African Rice plants growing in an agricultural field in Uganda.
Photo: © Shutterstock/Ava Peattie

New rice lines for Africa offer virus protection

The so-called Rice Yellow Mottle Virus (for short: RYMV) is responsible for high crop losses in Africa, particularly among small-scale farmers. A research team from Heinrich Heine University Düsseldorf (HHU), Germany and the French National Research Institute for Sustainable Development (IRD) has now produced rice lines that are resistant to the disease by means of genome editing.

RYMV is an RNA virus spread by beetles and direct leaf-to-leaf contact. In Africa, where the majority of producers farm plots of land barely one hectare in size, between ten and one hundred per cent of the rice harvests are regularly lost to this virus, making it a life-threatening problem for the poorest farmers.

There is no effective protection against the virus. “The only real protection is to develop rice varieties that possess a resistance gene against RYMV, which would make the plant invulnerable,” says Dr Yugander Arra from HHU, and lead author of the study published in Plant Biotechnology Journal last December. A research team from the Institute for Molecular Physiology at HHU (headed by Professor Dr Wolf B. Frommer) and the Institut de recherche pour le développement (IRD) in Montpellier, France, has developed such resistant rice lines.

Breeding resistant locally adapted varieties for small-scale farmers

The rice varieties, the development of which the team describes in the Plant Biotechnology Journal, are a preliminary step towards being able to generate resistant locally adapted elite varieties for small-scale food producers in Africa.

Three resistance genes are currently known; mutations in just one of the genes, called RYMV1, 2 and 3, are sufficient to achieve resistance. The resistant form rymv2 occurs in poor-yielding African rice (Oryza glaberrima) varieties. 

RYMV2, also known as CPR5.1, encodes an important protein from the pores of the cell nucleus. In the model plant Arabidopsis thaliana, the loss of the only gene copy of CPR5 results in a broad spectrum of resistance not only to viruses, but also to bacteria and fungi. However, growth is severely restricted, the plants exhibit spontaneous lesions, and they produce low yields. So it was important to test whether rymv2 resistance could be transferred to other rice varieties without negative consequences.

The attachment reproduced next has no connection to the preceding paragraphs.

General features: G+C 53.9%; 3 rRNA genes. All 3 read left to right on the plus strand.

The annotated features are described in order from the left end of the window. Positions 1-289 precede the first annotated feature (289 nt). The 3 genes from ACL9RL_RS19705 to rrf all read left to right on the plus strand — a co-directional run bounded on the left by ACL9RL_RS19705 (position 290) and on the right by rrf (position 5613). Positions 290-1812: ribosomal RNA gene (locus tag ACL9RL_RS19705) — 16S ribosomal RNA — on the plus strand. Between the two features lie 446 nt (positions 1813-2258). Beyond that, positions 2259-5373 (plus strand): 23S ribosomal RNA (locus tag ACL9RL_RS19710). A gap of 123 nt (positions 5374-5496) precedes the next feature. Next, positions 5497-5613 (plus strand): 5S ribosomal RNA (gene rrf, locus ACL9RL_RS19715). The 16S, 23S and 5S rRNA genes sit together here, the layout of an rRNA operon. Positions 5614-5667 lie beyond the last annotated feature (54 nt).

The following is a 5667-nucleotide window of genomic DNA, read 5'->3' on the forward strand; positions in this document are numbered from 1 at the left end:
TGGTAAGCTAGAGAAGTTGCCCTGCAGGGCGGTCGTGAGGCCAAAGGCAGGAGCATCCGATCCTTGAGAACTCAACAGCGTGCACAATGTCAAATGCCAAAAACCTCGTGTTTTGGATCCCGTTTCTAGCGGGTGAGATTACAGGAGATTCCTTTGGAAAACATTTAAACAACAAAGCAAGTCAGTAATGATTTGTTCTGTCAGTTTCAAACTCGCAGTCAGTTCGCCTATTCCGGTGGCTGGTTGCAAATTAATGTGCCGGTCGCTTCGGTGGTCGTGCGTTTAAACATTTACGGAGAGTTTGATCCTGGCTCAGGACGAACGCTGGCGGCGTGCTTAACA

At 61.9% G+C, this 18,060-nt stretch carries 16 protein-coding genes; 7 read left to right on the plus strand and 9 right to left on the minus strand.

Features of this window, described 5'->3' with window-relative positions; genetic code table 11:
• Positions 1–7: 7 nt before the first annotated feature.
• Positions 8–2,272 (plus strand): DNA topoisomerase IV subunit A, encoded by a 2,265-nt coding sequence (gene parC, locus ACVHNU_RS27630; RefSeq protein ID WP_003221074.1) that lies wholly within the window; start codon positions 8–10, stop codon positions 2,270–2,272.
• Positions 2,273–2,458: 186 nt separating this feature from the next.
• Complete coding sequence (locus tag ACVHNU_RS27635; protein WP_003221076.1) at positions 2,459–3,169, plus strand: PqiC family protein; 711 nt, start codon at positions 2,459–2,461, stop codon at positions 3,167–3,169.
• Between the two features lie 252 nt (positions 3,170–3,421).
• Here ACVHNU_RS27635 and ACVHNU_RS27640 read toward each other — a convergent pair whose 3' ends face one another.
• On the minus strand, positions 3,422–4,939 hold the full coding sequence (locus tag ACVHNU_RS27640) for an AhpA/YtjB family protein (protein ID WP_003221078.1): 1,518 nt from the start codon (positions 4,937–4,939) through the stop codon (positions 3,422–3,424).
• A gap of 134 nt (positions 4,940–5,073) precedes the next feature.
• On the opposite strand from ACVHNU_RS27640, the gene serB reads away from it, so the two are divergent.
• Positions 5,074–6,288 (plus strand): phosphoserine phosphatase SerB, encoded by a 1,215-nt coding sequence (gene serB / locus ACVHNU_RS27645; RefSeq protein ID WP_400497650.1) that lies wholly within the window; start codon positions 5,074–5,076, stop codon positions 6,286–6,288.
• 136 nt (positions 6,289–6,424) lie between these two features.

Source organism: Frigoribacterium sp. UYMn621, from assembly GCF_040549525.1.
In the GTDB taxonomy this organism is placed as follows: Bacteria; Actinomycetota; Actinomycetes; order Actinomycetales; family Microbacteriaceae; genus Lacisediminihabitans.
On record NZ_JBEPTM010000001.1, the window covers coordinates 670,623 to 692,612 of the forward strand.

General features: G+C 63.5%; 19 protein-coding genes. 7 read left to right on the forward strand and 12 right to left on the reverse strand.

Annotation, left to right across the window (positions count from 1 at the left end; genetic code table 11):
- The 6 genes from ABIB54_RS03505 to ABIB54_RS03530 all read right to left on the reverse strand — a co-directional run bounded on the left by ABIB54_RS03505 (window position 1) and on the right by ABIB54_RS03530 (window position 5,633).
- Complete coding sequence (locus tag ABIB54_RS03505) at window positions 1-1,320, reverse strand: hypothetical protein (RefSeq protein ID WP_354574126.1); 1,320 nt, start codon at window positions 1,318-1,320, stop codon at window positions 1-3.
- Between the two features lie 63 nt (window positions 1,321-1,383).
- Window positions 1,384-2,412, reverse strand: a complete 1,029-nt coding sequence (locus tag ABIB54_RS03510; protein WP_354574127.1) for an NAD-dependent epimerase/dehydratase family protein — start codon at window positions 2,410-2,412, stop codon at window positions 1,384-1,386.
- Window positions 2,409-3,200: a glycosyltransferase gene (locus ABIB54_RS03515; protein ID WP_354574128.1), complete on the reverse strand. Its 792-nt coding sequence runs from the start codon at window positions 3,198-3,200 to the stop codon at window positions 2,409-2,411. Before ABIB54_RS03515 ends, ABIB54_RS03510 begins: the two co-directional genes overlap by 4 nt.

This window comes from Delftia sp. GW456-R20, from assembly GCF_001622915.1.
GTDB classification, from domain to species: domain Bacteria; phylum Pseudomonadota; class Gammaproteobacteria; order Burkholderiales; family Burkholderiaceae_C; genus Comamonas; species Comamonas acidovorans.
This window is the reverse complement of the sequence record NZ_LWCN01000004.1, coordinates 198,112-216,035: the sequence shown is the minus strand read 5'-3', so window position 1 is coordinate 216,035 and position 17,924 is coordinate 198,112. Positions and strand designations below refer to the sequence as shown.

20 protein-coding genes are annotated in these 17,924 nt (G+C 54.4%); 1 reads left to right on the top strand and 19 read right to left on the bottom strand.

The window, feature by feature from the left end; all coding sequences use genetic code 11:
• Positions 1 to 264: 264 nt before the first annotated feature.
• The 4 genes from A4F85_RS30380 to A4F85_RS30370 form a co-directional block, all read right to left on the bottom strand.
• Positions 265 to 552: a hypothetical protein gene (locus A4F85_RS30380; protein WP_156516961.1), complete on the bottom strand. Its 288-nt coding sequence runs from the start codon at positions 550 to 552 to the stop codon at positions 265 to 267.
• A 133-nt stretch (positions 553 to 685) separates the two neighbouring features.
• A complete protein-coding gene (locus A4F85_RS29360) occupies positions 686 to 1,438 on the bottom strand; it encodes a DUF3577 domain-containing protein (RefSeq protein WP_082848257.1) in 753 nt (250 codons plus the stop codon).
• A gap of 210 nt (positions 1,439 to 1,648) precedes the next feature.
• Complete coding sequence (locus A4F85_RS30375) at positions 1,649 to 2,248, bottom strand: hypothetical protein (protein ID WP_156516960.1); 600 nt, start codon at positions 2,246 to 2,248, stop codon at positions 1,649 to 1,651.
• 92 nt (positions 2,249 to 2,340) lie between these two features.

In Africa, other high-yield rice varieties based on the Asian species Oryza indica are mainly used and these do not have the resistance gene. Inserting the relevant gene is however not a particularly promising approach, as the descendants of such “inter-species” hybrids are highly sterile and therefore cannot reproduce and pass on the resistance easily.

Using the CRISPR/Cas genome editing method, the research group has now shown that mutations of the RYMV2 gene can be produced in an Asian rice variety that make it resistant to the virus in a similar way to the African form. In the next step, the aim is to edit relevant African elite varieties in the same way in order to then make them available to African small-scale producers. Helping these farmers is the goal of the international research consortium “Healthy Crops”, which is headed by HHU.  


Arra, Y., Auguy, F., Stiebner, M., Chéron, S., Wudick, M.M., Miras, M., Schepler-Luu, V., Köhler, S., Cunnac, S., Frommer, W.B. and Albar, L. (2023); Rice Yellow Mottle Virus resistance by genome editing of the Oryza sativa L. ssp. japonica nucleoporin gene OsCPR5.1 but not OsCPR5.2; Plant Biotechnol. J.; December 2023 DOI: 10.1111/pbi.14266

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Comments :

  • user
    Solomon Sibalwa January 31, 2024 At 12:58 pm
    very informative write up. . In Zambia many small scale farmers have the maize affected.
    Do you have an solution or varieties of maize that are resistance to the worms ?